Eqs. (1)–(3) are useful for modeling of MCDLs and are quite accurate. Let us choose the coil radius R = 2.5 mm. For radiation wavelength λ =1.5 μm and refractive index of the microfiber 1.5 nf = , this radius corresponds to the right hand side part of Eq. (3) (R / β2)1/3 ≈ 4 μm. In order to satisfy the low-loss condition expressed by Eq. (3), let us choose the microfiber radius r =15 μm. Fig. 3(a) shows the surface plot of the fundamental quasi-TE mode E 00 numerically calculated for this microfiber using the vector beam propagation model (BPM). Fig. 3(b) shows the distribution of the same mode calculated with Eq. (1). The cross-sections of these two distributions along the axes x and y 1, which cross the mode maximum point (Fig. 3(a) and (b)), are compared in Fig. 3(c) and are remarkably similar.
More importantly, Fig. 3(d) shows the log-scaled profiles of the surface plot of Fig. 3(a) along the axes x and y 0 crossing the microfiber center. It is seen that the values of the field at the interface with the central rod and at the points touching the adjacent turns drastically decrease by more than 55 dB and 30 dB, respectively. These values can be further decreased for a microfiber with a larger radius r, which better fits Eq. (3).
Dimensions of the MCDL with time delay T are estimated as 2R × 2R × (crT / πnfR), where c is the speed of light. The transmission loss of the microfiber can be estimated from the transmission losses of the microtoroid and microsphere resonators [4,5,10]. Following , the record loss of the several micron diameter toroidal microfiber (~0.05 dB/m ) is an order of magnitude larger than the loss of a several hundred micron diameter microsphere (~0.005 dB/m [4,5]) because of the larger fraction of the propagating mode scattered from the silica surface nonuniformities. From , the transmission loss of the coiled microfiber with radius 15 μm is estimated as ~ 0.02 dB/m, which corresponds to the insertion loss of MCDL ~ 0.004 dB/ns. Consider, for example, the 100 ns time delay line fabricated of an optical fiber of ~ 20 m length. The dimensions and insertion loss of such MCDL are 5 mm × 5 mm × 20 mm and 0.4 dB, respectively. With the same insertion loss, the dimensions of the MCDL can be made proportionally smaller for smaller wavelength.
3. Optical coiled microfiber taper
As opposed to the microsphere and microtoroid resonator, the low-loss excitation of the fundamental mode of the MCDL by side-coupling (e.g., using a micron diameter microfiber illustrated in Fig. 1(a) and (b) [6–9] or a prism [4,5]) is problematic. In fact, the MCDL is not an optical resonator and its transmission mode cannot be resonantly excited. Furthermore, for the highly multimode microfiber, the separation between the mode propagation constants defined by Eq. (2) is very small. For this reason, the low loss phase matched coupling to the designated mode is hardly possible.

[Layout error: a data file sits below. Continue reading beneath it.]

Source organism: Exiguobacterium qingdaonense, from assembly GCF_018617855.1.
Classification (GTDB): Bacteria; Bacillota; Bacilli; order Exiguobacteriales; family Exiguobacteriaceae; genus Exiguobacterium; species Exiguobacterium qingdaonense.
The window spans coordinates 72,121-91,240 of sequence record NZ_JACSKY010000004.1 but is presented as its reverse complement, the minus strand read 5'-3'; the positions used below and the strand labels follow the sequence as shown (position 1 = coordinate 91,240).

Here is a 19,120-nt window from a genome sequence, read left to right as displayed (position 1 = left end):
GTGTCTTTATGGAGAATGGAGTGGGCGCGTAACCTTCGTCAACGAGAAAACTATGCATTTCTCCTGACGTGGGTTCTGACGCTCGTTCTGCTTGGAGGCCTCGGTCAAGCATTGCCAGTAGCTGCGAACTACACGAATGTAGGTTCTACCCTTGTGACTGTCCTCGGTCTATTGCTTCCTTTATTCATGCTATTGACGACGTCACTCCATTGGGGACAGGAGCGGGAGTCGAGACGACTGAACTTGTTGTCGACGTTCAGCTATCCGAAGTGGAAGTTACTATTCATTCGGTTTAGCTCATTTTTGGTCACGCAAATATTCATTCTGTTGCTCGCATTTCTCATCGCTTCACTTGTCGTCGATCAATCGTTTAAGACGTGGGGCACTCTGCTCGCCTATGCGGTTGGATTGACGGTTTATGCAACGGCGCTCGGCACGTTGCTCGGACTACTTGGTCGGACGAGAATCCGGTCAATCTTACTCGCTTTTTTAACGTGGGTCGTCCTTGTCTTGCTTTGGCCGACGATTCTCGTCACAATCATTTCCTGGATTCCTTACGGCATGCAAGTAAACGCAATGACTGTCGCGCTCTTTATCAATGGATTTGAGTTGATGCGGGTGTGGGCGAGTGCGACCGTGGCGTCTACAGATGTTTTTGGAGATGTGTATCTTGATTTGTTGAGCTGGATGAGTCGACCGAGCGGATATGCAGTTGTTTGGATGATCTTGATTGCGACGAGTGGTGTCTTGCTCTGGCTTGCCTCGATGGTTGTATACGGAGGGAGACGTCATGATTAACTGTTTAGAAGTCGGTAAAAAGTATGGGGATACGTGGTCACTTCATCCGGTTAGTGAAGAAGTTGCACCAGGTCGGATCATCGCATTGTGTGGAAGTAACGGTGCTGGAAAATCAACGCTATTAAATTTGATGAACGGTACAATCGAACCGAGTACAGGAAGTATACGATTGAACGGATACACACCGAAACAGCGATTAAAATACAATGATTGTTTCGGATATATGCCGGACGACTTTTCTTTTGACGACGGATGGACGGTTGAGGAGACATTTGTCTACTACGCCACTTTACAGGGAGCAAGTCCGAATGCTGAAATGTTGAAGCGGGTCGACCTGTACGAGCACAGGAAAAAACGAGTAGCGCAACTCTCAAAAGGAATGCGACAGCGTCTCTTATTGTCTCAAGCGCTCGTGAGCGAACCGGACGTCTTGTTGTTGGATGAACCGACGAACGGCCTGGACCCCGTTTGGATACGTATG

To solve this problem, a simple, low-loss, and compact method of connection to the fundamental mode of the MCDL is suggested. Let us consider a coiled microfiber taper shown in Fig. 4(a). This taper adiabatically transforms the fundamental mode of a straight microfiber into the shifted fundamental mode of a coiled microfiber described in Section 2. One end of this taper can be a single-mode microfiber with ~ 1 μm diameter. The single-mode microfiber is convenient for connection of microfiber photonic devices because of its small propagation and bend losses [21,27]. It can be side coupled to a planar waveguide or be a waist of an adiabatic taper fabricated from a conventional single-mode fiber (Fig. 4(b)). The lower three diagrams in Fig. 4(b) illustrate the evolution of the transverse eigenvalues along the bend and tapered microfiber. When the taper becomes larger in diameter, new modes appear. However, for the adiabatic taper, the fundamental mode of an initially thin microfiber evolves into the fundamental mode of the thicker microfiber. As another possibility, a coiled microfiber taper can be made of a microfiber coil with constant microfiber radius and variable coil pitch or radius. Then the fundamental mode of a straight multimode microfiber can be transformed into the shifted mode of the MCDL by the adiabatic variation of the microfiber bend radius from a very large value to the value of coil radius, R. An example of such connection between a conventional single mode fiber and an MCDL is illustrated in Fig. 4(c). Recently, a special case of this taper made of a microfiber with the uniform radius was studied theoretically  and experimentally . The authors of  considered a single mode core-guided fiber with the outer diameter 35 μm. In order to ensure the adiabatic transition, it was critical to adiabatically pass the point of pseudo-intersection of propagation constants, which appeared at a certain radius of curvature. The demonstrated adiabatic fiber coil taper was fairly long because it had the constant rate of curvature variation, which was determined by the adiabatic condition at the point of pseudo-intersection. However, as will be shown below, for a microfiber with a relatively small radius, the core is not needed and the fundamental mode can be adiabatically transformed from the straight section to the curved section of the microfiber.